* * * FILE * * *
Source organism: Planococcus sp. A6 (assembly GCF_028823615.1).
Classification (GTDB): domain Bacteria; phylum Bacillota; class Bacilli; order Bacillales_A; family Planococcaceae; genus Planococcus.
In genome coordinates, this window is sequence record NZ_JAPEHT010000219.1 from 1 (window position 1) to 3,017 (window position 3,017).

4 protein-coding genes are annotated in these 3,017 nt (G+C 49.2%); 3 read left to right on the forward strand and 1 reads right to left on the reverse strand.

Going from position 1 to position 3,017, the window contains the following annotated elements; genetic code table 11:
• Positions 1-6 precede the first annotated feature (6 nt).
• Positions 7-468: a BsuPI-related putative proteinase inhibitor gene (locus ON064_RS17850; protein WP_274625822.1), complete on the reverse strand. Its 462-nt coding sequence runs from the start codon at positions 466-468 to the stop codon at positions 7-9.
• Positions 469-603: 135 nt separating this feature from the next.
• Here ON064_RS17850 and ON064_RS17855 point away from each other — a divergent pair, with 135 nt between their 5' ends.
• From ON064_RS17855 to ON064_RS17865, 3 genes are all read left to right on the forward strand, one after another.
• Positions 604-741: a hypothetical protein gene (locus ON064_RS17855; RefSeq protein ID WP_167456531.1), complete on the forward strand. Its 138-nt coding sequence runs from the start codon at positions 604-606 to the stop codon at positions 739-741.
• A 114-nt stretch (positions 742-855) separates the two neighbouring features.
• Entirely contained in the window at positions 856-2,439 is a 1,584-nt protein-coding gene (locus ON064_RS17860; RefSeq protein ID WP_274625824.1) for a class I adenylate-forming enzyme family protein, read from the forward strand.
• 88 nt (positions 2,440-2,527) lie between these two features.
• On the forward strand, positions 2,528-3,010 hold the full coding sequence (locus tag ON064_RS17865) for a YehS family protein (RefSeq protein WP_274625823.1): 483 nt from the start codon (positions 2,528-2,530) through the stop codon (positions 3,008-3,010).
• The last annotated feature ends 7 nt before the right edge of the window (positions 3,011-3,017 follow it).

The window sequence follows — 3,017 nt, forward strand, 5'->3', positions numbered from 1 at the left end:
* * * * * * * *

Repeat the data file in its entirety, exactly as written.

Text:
Source organism: Planococcus sp. A6 (assembly GCF_028823615.1).
Classification (GTDB): domain Bacteria; phylum Bacillota; class Bacilli; order Bacillales_A; family Planococcaceae; genus Planococcus.
In genome coordinates, this window is sequence record NZ_JAPEHT010000219.1 from 1 (window position 1) to 3,017 (window position 3,017).

4 protein-coding genes are annotated in these 3,017 nt (G+C 49.2%); 3 read left to right on the forward strand and 1 reads right to left on the reverse strand.

Going from position 1 to position 3,017, the window contains the following annotated elements; genetic code table 11:
• Positions 1-6 precede the first annotated feature (6 nt).
• Positions 7-468: a BsuPI-related putative proteinase inhibitor gene (locus ON064_RS17850; protein WP_274625822.1), complete on the reverse strand. Its 462-nt coding sequence runs from the start codon at positions 466-468 to the stop codon at positions 7-9.
• Positions 469-603: 135 nt separating this feature from the next.
• Here ON064_RS17850 and ON064_RS17855 point away from each other — a divergent pair, with 135 nt between their 5' ends.
• From ON064_RS17855 to ON064_RS17865, 3 genes are all read left to right on the forward strand, one after another.
• Positions 604-741: a hypothetical protein gene (locus ON064_RS17855; RefSeq protein ID WP_167456531.1), complete on the forward strand. Its 138-nt coding sequence runs from the start codon at positions 604-606 to the stop codon at positions 739-741.
• A 114-nt stretch (positions 742-855) separates the two neighbouring features.
• Entirely contained in the window at positions 856-2,439 is a 1,584-nt protein-coding gene (locus ON064_RS17860; RefSeq protein ID WP_274625824.1) for a class I adenylate-forming enzyme family protein, read from the forward strand.
• 88 nt (positions 2,440-2,527) lie between these two features.
• On the forward strand, positions 2,528-3,010 hold the full coding sequence (locus tag ON064_RS17865) for a YehS family protein (RefSeq protein WP_274625823.1): 483 nt from the start codon (positions 2,528-2,530) through the stop codon (positions 3,008-3,010).
• The last annotated feature ends 7 nt before the right edge of the window (positions 3,011-3,017 follow it).

The window sequence follows — 3,017 nt, forward strand, 5'->3', positions numbered from 1 at the left end: